ORPHIC FRAGMENT 121 - OTTO KERN
For links to many more fragments: The Orphic Fragments of Otto Kern.
SUMMARY: Ouranós (Οὐρανὸς) hurls them  deep into the earth.
121. (97) σχόλιον Πρόκλου επὶ Τιμαίου Πλάτωνος 40e (III 185, 20 Diehl):
μᾶλλον δὲ πάντον οὐρανίων γενῶν τὰ μὲν μένει μόνον ἐν ταῖς ἀρχαῖς, ὥσπερ αἱ δύο πρῶται τριάδες --- ὡς γὰρ ἐνόησε, φησίν [sc. ὁ θεολόγος], αὐτοὺς ὁ Οὐρανὸς
ἀμείλχον ἦτορ ἔχοντας
καὶ φύσιν ἐκνομίην ᵕᵕ-ᵕᵕ-ᵕᵕ-ᵕ
ῥῖψε βαθὺν γαιης Τάρταρον.
κρύπτονται οὖν ἐν ἀφανεῖ δί ὑπεροχὴν δυνάμεως ---, τὰ δὲ καὶ μένει καὶ πρόεισιν, ὥσπερ ὁ Ὠκεανὸς καὶ ἡ Τηθύς· (sequitur fr. 135).
“...of all the celestial genera, some alone abide in their principles, as the two first triads.
‘For as soon as Heaven (Οὐρανὸς) understood that they  had an implacable heart and a lawless nature, he hurled them into Tartarus, the profundity of Earth.’ [says Orpheus].
“He concealed them therefore in the unapparent, through transcendency of power. But others both abide in, and proceed from their principles, as Ocean (Ὠκεανὸς) and Tethys (Τηθύς).” (trans. Thomas Taylor, 1816.)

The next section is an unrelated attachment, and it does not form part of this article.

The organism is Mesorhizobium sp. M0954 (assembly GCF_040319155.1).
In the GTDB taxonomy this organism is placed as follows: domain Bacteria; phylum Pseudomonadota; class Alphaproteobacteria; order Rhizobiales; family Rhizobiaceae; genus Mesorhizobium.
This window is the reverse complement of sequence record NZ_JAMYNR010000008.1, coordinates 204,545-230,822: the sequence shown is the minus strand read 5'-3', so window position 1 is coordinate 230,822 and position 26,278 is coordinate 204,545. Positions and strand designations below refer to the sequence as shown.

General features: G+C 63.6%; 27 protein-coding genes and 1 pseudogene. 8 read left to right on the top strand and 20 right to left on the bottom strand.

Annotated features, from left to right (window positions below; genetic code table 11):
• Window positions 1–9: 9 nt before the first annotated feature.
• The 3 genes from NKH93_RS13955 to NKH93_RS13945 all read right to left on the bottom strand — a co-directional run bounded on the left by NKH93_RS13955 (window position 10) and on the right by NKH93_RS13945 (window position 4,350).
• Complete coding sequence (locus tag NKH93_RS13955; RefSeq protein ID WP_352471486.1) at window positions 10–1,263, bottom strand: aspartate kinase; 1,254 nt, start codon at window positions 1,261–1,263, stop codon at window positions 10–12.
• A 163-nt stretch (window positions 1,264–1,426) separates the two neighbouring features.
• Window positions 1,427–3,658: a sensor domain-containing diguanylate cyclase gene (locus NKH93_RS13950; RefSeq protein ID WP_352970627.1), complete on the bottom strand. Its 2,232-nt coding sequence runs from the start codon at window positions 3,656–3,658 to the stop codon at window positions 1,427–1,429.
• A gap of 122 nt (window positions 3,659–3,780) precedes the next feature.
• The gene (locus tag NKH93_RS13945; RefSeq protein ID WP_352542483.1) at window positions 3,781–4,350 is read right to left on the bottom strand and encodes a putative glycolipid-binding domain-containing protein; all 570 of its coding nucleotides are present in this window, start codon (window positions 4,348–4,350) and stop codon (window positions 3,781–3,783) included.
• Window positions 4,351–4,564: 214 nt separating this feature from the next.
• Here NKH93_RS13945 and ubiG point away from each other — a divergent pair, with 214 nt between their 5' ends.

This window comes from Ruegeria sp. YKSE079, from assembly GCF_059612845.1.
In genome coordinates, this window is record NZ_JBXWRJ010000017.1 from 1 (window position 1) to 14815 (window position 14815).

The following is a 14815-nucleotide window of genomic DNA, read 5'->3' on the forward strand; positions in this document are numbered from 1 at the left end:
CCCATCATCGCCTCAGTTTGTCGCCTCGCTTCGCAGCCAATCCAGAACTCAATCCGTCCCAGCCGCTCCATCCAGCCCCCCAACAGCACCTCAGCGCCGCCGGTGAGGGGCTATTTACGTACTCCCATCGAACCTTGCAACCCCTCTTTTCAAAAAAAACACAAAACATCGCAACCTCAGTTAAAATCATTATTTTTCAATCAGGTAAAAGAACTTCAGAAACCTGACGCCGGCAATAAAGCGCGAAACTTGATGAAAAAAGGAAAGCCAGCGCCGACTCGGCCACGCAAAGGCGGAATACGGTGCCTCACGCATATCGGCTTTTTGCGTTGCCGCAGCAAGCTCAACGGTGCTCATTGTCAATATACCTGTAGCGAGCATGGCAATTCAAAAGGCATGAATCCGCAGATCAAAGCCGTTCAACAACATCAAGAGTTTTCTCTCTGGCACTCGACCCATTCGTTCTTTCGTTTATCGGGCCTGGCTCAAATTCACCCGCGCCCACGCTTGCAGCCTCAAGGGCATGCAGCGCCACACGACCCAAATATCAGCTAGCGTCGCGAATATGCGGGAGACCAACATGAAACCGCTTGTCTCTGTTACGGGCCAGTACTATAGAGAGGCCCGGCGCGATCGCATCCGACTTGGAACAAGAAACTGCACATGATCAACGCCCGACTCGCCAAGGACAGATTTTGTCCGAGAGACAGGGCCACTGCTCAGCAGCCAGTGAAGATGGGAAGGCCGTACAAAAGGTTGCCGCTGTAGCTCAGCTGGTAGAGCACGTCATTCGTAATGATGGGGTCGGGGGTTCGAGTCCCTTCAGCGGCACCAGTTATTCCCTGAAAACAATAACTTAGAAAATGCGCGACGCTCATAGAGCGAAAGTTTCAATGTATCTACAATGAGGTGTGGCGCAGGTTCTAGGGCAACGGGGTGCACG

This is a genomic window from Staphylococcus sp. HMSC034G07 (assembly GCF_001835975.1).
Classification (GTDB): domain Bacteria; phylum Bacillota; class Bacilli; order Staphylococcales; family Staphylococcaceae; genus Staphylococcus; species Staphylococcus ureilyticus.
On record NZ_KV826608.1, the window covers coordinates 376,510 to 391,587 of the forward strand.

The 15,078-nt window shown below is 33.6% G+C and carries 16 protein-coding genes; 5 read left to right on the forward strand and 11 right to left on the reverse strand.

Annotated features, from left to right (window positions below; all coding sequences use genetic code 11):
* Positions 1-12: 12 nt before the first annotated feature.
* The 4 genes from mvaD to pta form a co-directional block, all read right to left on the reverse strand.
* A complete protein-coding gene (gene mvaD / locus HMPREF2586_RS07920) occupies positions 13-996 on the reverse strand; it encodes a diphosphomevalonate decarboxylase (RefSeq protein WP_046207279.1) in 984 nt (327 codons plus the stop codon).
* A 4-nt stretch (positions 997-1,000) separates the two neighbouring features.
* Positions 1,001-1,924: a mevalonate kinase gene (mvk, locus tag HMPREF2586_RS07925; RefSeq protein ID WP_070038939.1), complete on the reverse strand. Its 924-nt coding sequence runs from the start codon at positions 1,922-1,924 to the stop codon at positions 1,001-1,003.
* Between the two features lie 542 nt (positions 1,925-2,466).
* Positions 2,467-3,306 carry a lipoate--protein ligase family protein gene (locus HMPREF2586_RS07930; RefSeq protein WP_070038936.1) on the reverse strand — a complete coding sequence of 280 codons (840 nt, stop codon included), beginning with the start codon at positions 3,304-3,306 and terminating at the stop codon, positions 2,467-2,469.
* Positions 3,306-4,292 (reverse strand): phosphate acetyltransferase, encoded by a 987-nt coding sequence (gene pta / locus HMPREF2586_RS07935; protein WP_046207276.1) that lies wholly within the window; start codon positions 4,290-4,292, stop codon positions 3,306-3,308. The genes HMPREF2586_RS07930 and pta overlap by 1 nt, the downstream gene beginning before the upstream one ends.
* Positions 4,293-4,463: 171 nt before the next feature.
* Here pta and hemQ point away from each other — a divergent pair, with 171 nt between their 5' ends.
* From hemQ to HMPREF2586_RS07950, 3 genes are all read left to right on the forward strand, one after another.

In his book The Orphic Poems (see p. 71) M. L. West sees this as referring to the Mírai (Μοῖραι), the Kýklôpæs (Κύκλωπες), and the Hundred-Handers (Ἑκατόγχειρες), but the passage from Próklos quoting this seems to be referring to the Titans who conspired against their father Ouranós, with Ôkæanós (Ὠκεανὸς) abstaining.
Θεογονία Ἡσιόδου 868:
ῥῖψε (sc. Ζεύς) δέ μιν (sc. Τυφωέα) θυμῶι ἀκαχὼν ἐς Τάρταρον εὐρύν.
“And in the bitterness of his anger Zeus cast him (Τυφωεύς) into wide Tartarus.”
(Hugh G. Evelyn-White, 1914)
Φερεκύδης τμῆμα 5 (Diels II3 204, 4):
κείνης δὲ τῆς μοίρας ἔνερθέν ἐστιν ἡ ταρταρίη μοῖρα· φυλάσσουσι δ' αὐτὴν θυγατέρες Βορέου Ἅρπυιαί τε καὶ Θύελλα· ἔνθα Ζεὺς ἐκβάλλει θεῶν, ὅταν τις ἐξυβρίσηι.
“(These words of Homer [likely Ἰλιὰς Ὁμήρου 8.13], he alleges, were so understood by Pherecydes, when he said that) beneath that region is the region of Tartarus, which is guarded by the Harpies and Tempest, daughters of Boreas, and to which Zeus banishes any one of the gods who becomes disorderly.”
(trans. Frederick Crombie, 1885)
The story of the birth of the Gods: Orphic Rhapsodic Theogony.We know the various qualities and characteristics of the Gods based on metaphorical stories: Mythology. Dictionary of terms related to ancient Greek mythology: Glossary of Hellenic Mythology.Introduction to the Thæí (the Gods): The Nature of the Gods.How do we know there are Gods? Experiencing Gods.
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